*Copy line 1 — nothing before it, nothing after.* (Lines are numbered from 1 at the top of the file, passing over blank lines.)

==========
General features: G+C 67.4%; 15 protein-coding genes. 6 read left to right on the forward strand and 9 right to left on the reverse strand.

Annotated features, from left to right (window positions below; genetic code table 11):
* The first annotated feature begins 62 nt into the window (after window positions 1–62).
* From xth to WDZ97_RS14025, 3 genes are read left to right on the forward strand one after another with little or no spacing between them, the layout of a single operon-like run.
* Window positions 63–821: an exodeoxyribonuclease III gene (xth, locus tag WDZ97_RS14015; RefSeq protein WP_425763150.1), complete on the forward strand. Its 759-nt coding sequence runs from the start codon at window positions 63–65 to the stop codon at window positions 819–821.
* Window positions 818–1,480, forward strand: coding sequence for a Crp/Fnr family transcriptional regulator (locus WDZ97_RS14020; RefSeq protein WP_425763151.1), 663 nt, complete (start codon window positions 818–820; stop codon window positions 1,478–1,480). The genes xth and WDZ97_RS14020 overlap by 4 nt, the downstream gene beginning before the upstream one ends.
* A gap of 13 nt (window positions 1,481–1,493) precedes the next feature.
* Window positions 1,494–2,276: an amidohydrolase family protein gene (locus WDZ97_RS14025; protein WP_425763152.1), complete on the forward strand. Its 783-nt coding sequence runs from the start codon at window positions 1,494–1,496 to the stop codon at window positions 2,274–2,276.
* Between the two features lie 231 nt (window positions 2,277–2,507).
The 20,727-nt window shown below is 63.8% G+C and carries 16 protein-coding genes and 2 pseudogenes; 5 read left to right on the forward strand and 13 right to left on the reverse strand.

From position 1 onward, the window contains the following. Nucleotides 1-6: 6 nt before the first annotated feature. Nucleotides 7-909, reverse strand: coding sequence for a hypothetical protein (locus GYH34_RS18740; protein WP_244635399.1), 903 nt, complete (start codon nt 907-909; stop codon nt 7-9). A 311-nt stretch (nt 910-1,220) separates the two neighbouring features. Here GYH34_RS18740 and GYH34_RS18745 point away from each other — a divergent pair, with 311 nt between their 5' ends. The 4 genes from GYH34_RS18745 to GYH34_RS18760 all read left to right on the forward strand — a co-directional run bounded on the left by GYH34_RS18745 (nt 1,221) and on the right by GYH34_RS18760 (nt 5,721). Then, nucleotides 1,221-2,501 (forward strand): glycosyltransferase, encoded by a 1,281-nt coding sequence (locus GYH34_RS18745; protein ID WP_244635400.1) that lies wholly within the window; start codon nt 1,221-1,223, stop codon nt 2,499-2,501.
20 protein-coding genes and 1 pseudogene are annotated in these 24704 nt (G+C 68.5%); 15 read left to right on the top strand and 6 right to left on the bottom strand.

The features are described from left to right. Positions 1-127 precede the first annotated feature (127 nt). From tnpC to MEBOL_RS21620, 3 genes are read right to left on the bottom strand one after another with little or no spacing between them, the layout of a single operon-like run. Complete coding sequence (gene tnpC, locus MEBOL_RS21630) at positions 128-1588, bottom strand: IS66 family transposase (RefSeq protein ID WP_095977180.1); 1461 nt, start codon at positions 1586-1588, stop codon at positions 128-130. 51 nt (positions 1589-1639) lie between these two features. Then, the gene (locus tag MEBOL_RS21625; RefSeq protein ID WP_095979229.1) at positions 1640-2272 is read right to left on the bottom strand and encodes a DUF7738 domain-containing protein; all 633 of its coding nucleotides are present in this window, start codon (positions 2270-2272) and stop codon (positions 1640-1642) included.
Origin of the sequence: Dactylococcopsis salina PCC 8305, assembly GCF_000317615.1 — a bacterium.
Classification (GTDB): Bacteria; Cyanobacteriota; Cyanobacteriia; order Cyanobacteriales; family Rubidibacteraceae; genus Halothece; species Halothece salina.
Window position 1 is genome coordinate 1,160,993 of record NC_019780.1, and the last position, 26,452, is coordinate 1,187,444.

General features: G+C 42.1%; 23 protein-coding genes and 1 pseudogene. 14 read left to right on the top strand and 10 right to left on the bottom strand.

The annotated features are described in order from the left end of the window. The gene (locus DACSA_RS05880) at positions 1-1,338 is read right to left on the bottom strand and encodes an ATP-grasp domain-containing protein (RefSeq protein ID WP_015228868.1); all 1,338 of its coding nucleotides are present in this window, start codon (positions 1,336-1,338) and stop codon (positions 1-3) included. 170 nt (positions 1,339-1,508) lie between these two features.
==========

General features: G+C 67.4%; 15 protein-coding genes. 6 read left to right on the forward strand and 9 right to left on the reverse strand.